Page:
Robert Falcon SCOTT (1868-1912)
George NEWNES Ltd. (publishers). "To the South Pole Captain Scott's Own Story told from his Journals Being Articles which have appeared in The Strand Magazine. Presented to Conrad P. Fry with the compliments of the Publishers George Newnes Limited 1913". [London: George Newnes, 1913]. 4° (277 x 194mm.) 'Frontispiece' printed in two colours and mounted within a printed decorative border on the verso of leaf facing the 'title', manuscript calligraphic title in black and blue ink on recto of leaf facing 'frontispiece' (verso blank), 87 pages of text and illustrations mounted (within printed decorative borders with running headline 'Captain Scott's Own Story') on the recto and verso of 44 leaves (the final leaf with text on on recto only). Some illustrations full-page, others spread over two pages, a number printed in two colours, all after H.G. Ponting or members of the Polar Party. Original dark blue morocco presentation binding, covers panelled in blind, the upper cover titled in gilt within small rectangle outlined with two gilt rules, spine in six compartments with raised bands, lettered in gilt in the second, the others with repeat decoration of double-fillet rectangles, gilt turn-ins, top edge gilt (very slight fading to spine, book-plate removed from front free endpaper). Provenance: Conrad P. Fry (presentation title inscription, signed for Fry by Edward Evans on front free endpaper).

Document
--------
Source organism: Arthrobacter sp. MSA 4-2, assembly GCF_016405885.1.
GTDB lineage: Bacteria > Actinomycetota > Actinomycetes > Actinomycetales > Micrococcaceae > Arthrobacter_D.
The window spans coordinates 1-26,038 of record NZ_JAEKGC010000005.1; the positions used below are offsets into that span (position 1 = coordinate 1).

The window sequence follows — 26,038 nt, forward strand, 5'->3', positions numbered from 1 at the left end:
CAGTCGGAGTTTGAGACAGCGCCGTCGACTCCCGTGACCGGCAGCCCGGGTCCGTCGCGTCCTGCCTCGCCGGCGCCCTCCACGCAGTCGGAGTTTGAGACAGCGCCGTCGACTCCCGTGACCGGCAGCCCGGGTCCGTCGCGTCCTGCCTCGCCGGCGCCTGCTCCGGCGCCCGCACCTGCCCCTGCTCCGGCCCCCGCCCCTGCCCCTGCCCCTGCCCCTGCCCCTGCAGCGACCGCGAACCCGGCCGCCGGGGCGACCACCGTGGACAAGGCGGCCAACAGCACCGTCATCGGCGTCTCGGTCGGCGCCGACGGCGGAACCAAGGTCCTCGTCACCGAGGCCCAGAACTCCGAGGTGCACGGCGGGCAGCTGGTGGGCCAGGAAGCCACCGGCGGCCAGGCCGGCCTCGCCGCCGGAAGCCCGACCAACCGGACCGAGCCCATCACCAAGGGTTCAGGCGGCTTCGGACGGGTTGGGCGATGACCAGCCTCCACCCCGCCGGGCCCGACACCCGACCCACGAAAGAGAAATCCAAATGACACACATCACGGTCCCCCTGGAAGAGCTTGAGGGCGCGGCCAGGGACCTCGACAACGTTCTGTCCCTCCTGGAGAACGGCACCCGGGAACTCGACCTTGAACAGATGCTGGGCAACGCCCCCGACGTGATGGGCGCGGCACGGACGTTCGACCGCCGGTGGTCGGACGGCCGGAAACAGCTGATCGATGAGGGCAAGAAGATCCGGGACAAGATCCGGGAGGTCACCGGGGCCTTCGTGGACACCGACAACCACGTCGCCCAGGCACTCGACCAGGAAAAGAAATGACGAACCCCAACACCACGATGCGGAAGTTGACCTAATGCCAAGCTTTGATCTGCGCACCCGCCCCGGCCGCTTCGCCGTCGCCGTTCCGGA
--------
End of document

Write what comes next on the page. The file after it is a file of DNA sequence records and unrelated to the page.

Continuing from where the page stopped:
PROBABLY THE RAREST OF ALL CONTEMPORARY PRINTED ACCOUNTS OF SCOTT'S LAST EXPEDITION: AN OFFPRINT OF THE SERIES OF FOUR ARTICLES WHICH APPEARED IN 'THE STRAND' MAGAZINE IN 1913, AND HERE SIGNED BY 'TEDDY' EVANS. The form of the work and the amount of effort involved in its printing and binding suggest that it is not a unique production, and should therefore be added to the list of accounts of the expedition that were published in book form. It has not been possible to establish how many copies of this work were produced, but, as the title makes clear, it was especially prepared by the publishers for presentation. The text and illustrations were specially printed, as were the surrounds on the mounts; the manuscript title allowed for each copy to be personalised and the top quality binding (possibly by the W.H. Smith bindery) resulted in a work that is one of most attractive of the contemporary accounts of the expeditions of the 'heroic age'. A sub-heading notes that 'This and the articles that are to follow are related from the journals of Captain Scott, and give the first connected story of the British Antarctic Expedition 1910-1913. The story has been told from the journals by Mr. Leonard Huxley ... and carefully read and revised by Commander Evans, R.N. With few exceptions, all the photographs, which have been selected from many hundreds, are here published for the first time'.